The Origin of the San Diego Padres

san diego padresBaseball. One of America’s favorite past times. Households around America root for their favorite teams, but baseball on the east coast is nothing like baseball on the west coast. Fans all throughout the state of California aren’t afraid to show pride for their favorite teams, but San Francisco Giants fans and Los Angeles Angels fans are nothing in comparison to the fans of the San Diego Padres.


The San Diego Padres are a baseball team in the major league representing San Diego, California. The team has housed many legends, including Ted Williams and Dave Winfield. The team is almost fifty years old. So, how did such a long-standing and legendary team get its start?


What is the origin of the San Diego Padres? What is the team’s history?


From Humble Beginnings


Before the San Diego Padres of major league baseball, there was a Pacific Coast League team in 1936 that went by the Padres. The future San Diego Padres adopted their name from the PCL team as their own. Their name was chosen for its derivation from the Spanish word for “father,” inspired by the friars who founded the city of San Diego back in 1769.


The San Diego Padres were inducted into the major leagues in 1969, along with the Montreal Expos, the Kansas City Royals and the Seattle Pilots. In the beginning of their career as a major league team, the Padres struggled immensely. In their first six seasons, the team finished in last place of their division every time.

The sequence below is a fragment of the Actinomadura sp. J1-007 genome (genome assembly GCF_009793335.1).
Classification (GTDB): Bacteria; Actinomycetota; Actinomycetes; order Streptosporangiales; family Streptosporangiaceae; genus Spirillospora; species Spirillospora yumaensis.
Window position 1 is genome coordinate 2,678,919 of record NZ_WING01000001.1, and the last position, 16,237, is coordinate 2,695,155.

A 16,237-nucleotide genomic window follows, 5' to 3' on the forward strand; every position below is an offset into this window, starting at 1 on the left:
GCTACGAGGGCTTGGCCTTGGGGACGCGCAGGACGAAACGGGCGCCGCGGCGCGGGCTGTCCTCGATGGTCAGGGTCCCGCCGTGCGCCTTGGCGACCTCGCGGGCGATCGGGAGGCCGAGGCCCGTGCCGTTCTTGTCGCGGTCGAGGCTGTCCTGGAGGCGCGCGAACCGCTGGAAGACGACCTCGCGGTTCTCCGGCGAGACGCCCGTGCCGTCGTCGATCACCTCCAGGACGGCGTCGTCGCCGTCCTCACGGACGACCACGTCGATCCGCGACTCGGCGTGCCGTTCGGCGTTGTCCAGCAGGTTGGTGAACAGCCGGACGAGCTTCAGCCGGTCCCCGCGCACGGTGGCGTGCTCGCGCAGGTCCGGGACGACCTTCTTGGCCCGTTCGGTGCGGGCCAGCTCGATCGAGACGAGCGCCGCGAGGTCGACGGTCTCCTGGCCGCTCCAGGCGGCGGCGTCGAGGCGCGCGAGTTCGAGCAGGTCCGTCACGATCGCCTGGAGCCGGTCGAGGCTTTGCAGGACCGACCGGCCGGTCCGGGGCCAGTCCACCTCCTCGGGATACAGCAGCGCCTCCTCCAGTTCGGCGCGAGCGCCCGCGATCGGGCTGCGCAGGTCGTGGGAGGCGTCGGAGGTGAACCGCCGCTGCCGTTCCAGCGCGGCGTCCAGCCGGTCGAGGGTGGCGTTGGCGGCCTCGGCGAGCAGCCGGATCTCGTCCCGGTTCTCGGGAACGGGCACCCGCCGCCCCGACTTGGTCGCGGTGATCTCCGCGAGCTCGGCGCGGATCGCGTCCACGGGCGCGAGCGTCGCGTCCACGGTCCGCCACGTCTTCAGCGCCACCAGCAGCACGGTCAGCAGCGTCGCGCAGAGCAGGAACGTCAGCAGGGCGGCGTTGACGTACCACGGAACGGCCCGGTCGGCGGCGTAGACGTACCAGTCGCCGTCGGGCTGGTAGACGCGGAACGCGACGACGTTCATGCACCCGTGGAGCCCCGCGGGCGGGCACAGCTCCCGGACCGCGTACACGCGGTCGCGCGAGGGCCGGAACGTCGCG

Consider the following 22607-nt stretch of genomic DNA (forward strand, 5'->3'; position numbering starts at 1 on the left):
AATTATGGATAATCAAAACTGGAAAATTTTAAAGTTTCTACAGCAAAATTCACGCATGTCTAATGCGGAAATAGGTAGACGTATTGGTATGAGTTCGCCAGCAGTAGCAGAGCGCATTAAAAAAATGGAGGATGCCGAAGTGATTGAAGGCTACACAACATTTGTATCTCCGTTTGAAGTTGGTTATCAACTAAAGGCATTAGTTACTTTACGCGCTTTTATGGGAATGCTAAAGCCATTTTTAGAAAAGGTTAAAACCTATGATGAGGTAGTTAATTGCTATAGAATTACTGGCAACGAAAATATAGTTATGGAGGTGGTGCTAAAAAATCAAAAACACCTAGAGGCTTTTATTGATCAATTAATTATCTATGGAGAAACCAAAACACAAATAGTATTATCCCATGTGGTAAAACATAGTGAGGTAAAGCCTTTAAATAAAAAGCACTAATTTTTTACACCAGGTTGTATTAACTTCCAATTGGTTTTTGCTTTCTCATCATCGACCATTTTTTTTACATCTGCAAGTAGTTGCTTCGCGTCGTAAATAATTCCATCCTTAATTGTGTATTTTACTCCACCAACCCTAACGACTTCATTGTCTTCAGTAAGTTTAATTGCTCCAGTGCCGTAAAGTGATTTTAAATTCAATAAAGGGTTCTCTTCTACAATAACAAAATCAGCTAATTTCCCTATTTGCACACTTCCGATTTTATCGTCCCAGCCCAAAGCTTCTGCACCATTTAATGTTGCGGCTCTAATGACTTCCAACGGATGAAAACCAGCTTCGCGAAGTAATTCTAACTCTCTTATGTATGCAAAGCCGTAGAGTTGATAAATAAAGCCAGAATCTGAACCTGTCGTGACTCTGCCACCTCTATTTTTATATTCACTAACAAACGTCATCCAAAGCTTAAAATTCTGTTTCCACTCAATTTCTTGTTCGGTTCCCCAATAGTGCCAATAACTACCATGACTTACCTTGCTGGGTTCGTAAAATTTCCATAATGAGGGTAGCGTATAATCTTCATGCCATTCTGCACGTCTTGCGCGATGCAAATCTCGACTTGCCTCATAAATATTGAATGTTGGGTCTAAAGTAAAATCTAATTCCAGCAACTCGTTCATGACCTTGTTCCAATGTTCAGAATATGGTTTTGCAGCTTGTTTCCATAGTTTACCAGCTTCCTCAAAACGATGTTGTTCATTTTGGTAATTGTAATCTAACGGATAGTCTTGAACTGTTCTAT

Things got so bad for the team that they were up for sale just before the 1974 season. Original owner C. Arnholt Smith was planning on selling the team to Joseph Danzansky, who wanted to move the team to Washington D.C. and rename them as the Washington Stars. However, when Danzansky was tied up in lawsuits, the team ended up being sold to McDonald’s co-founder Ray Kroc. Kroc had no interest in moving the team, so the Padres stayed in San Diego.


The Team Shows Steady Improvement


With their rough start, the team welcomed a change in ownership. During Kroc’s first season as owner of the Padres, the team did not finish last in their division for the first time; they finished in fourth.


Slowly, the Padres won more and more games; player Nat Colbert broke records by hitting five home runs in a doubleheader. Ozzie Smith joined the team and changed what it meant to play shortstop. Their averages got better and better, and they slowly gained more fans.


The Padres Today


Following their origin story, the Padres have had a roller coaster of a record, falling to the lowest lows and reaching the highest highs. Padres players have shown some of the worst disappointments and the greatest feats during their time as a major league baseball team, but what remains constant is the love from their fans. Through the death of owner Ray Kroc to the opening of the Padres’ own Petco Park, there isn’t a high or low the fans haven’t seen. Through it all, they continue to support their team.


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